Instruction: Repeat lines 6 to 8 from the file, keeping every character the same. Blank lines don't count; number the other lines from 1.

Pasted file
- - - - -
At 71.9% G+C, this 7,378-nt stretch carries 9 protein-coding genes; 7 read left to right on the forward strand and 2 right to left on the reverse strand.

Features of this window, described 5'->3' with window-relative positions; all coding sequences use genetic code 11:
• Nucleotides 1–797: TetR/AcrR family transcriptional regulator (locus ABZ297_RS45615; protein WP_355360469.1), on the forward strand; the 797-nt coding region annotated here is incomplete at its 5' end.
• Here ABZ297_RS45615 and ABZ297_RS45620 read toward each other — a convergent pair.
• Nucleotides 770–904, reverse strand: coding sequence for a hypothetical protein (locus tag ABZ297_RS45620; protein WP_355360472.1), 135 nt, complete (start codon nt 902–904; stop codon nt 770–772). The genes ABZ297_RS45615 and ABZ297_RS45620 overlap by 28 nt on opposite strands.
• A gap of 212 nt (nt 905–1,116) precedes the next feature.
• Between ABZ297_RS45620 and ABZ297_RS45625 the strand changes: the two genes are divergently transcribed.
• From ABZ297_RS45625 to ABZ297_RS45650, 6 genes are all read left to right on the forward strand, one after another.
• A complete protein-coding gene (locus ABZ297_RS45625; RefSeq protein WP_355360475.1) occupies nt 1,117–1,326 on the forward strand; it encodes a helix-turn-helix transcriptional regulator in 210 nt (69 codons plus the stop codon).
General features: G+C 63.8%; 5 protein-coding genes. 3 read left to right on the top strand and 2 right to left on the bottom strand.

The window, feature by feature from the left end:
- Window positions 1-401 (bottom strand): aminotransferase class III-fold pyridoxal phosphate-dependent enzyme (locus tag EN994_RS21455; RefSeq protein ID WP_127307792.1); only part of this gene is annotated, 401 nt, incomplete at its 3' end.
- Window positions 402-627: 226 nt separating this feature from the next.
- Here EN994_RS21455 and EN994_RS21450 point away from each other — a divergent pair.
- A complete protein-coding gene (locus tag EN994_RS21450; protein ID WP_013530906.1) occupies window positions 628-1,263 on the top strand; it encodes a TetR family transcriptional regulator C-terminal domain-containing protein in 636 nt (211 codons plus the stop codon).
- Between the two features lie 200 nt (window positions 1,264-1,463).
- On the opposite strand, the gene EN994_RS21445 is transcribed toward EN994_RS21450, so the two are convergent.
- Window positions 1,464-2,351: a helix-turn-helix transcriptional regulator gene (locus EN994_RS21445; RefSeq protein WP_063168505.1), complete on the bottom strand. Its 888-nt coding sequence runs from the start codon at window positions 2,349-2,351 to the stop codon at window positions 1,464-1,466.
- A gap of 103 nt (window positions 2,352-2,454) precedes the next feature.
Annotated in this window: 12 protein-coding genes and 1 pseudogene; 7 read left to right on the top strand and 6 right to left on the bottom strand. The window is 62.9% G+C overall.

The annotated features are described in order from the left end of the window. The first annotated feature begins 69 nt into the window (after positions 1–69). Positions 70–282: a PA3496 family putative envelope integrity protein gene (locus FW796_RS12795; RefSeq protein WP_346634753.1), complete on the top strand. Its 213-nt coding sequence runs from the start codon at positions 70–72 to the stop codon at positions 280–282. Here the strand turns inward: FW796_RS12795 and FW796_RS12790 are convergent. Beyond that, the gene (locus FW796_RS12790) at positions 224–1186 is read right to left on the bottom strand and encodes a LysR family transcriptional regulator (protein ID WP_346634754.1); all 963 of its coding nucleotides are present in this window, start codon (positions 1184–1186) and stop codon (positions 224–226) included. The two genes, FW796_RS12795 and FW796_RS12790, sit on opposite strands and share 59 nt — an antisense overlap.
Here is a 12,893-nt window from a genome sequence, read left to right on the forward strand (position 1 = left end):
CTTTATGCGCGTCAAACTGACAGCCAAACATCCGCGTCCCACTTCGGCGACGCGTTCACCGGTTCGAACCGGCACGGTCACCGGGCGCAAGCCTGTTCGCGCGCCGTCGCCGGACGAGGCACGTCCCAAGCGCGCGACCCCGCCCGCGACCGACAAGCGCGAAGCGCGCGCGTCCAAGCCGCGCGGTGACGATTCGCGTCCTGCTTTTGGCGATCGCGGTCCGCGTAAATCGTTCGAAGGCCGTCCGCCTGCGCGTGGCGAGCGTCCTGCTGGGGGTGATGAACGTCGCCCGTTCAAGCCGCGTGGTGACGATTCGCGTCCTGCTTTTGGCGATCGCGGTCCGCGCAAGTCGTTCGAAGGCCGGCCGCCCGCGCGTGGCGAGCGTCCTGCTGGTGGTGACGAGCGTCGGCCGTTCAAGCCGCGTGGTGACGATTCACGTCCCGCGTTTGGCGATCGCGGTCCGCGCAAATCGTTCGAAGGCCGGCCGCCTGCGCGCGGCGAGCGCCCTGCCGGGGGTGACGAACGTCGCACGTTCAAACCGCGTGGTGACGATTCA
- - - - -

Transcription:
• A gap of 212 nt (nt 905–1,116) precedes the next feature.
• Between ABZ297_RS45620 and ABZ297_RS45625 the strand changes: the two genes are divergently transcribed.
• From ABZ297_RS45625 to ABZ297_RS45650, 6 genes are all read left to right on the forward strand, one after another.